Our study describes the experience of TAVI procedures in a single Saudi cardiac center. Immediate and one year follow-up clinical outcomes of high-risk patients with symptomatic AS treated with transfemoral TAVI were reported. The mean logistic EuroSCORE of our study population was 15.0 (13.9), which indicates a lower risk than the risk in early TAVI studies like the PARTNE-B trial with a mean logistic EuroSCORE of 26.4%24 and comparable to the more recent studies like CoreValve US Pivotal High-Risk Study, which had a mean logistic EuroSCORE of 17.6%.24-26 


All our patients, except one, underwent TAVI through the transfemoral route, which is more favorable than the transapical and other routes since it causes less trauma and can be performed under local anesthesia.27 On the other hand, transfemoral TAVI carries a higher risk of vascular access complications, needs more volume of contrast and more exposure to radiation compared to transapical.27-29 However, our TAVI procedures were carried out within an acceptable mean fluoros-copy time of 23 (9) minutes, but the mean amount of contrast required 135 (54) mL, was more than expected. This could be explained by the higher rate (32.6%) of performing TAVI with other angioplasty procedures, compared to other studies.27-29 In line with almost all TAVI studies, our echocardiography data demonstrated immediate and sustained relief of pressure overload on the left ventricle, which translated into a significant increase in AVA and LVEF, in addition to significant reduction in the pressure gradient across AV, as well as improvement of PASP.13-21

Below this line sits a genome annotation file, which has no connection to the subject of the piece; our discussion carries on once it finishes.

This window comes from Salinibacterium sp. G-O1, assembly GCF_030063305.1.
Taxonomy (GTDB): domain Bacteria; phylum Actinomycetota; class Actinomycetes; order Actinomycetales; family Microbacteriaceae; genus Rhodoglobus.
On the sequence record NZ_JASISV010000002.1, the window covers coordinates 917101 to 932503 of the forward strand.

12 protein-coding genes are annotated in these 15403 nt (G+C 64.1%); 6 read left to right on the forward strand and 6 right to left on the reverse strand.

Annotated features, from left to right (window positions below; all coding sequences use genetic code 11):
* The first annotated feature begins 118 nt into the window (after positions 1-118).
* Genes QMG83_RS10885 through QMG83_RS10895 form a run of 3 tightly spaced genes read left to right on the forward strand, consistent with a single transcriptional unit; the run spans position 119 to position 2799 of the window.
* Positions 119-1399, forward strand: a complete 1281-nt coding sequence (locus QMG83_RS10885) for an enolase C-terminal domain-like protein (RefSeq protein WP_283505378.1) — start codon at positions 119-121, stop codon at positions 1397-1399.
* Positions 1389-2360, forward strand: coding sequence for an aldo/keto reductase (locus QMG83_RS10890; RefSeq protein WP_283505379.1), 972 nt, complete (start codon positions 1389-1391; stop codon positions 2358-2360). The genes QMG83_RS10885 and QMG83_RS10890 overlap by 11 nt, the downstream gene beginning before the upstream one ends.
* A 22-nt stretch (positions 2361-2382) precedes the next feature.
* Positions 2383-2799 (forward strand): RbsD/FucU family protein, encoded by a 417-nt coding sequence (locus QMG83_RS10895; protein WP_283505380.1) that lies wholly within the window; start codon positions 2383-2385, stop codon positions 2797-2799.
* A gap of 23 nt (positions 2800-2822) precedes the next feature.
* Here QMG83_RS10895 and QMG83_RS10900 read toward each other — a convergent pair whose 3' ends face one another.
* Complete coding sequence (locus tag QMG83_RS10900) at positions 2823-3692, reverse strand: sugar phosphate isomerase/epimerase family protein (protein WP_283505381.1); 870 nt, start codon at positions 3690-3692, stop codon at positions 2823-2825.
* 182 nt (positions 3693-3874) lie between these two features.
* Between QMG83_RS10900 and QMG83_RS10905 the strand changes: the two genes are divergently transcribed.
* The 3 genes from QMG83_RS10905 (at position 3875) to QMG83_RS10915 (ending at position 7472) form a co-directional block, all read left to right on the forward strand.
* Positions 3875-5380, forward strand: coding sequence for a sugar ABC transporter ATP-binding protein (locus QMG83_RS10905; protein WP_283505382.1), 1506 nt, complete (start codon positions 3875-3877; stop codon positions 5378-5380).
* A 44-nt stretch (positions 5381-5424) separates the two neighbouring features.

The TAVI procedure has been examined thoroughly in many clinical studies and national registries from the US and Europe. The favorable outcomes in terms of mortality at one year and higher survival rates have been demonstrated clearly.30-32 The PARTNER-B trial demonstrated that inoperable patients who underwent TAVI had a significantly lower one-year mortality rate compared to patients who underwent standard therapy (30.7% vs. 50.7%, respectively).30-32 In our study cohort, the one-year mortality of 13.8% was low compared to early TAVI studies (e.g., PARTNER-B); this could be a reflection of the successful progress in TAVI procedure worldwide.13-15 In addition, the experience of the team, adoption of the most sophisticated safe evidence-based techniques, up-to-date devices and lower-risk patients compared to those in the early TAVI studies could explain the lower mortality as well.13-15 The improvement in NYHA functional class and reduction in the rate of readmission post-TAVI in our study, were consistent with many previous studies post-TAVI.30-33 The widely variable incidence (10-30%) reported for major vascular complications has been linked to the risk level of patients who have undergone TAVI.13,15 Low-and intermediate-risk groups have fewer access site complications (<10%).34 We noted a low rate (1.25%) of major vascular complications in our cohort, as per the definitions of VARC II; this could indicate that our patients did not belong to the very high-risk group. On the other hand, the rate of minor vascular complication (22.5%) was relatively high as in many early TAVI studies.13-16,34